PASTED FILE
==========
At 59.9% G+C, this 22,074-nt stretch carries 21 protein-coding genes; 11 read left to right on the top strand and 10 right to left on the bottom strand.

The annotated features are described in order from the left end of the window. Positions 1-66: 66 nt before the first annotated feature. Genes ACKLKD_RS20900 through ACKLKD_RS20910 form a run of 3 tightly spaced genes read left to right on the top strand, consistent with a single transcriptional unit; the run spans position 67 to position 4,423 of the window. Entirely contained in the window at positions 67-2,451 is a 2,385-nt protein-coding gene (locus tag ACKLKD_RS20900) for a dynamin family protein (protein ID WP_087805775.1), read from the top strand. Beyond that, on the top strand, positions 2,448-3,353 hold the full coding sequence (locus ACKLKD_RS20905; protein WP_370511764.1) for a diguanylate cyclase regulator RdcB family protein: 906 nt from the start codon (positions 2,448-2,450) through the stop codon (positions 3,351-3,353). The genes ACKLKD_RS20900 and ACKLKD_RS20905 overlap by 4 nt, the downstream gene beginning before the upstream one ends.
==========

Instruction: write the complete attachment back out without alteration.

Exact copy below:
At 59.9% G+C, this 22,074-nt stretch carries 21 protein-coding genes; 11 read left to right on the top strand and 10 right to left on the bottom strand.

The annotated features are described in order from the left end of the window. Positions 1-66: 66 nt before the first annotated feature. Genes ACKLKD_RS20900 through ACKLKD_RS20910 form a run of 3 tightly spaced genes read left to right on the top strand, consistent with a single transcriptional unit; the run spans position 67 to position 4,423 of the window. Entirely contained in the window at positions 67-2,451 is a 2,385-nt protein-coding gene (locus tag ACKLKD_RS20900) for a dynamin family protein (protein ID WP_087805775.1), read from the top strand. Beyond that, on the top strand, positions 2,448-3,353 hold the full coding sequence (locus ACKLKD_RS20905; protein WP_370511764.1) for a diguanylate cyclase regulator RdcB family protein: 906 nt from the start codon (positions 2,448-2,450) through the stop codon (positions 3,351-3,353). The genes ACKLKD_RS20900 and ACKLKD_RS20905 overlap by 4 nt, the downstream gene beginning before the upstream one ends.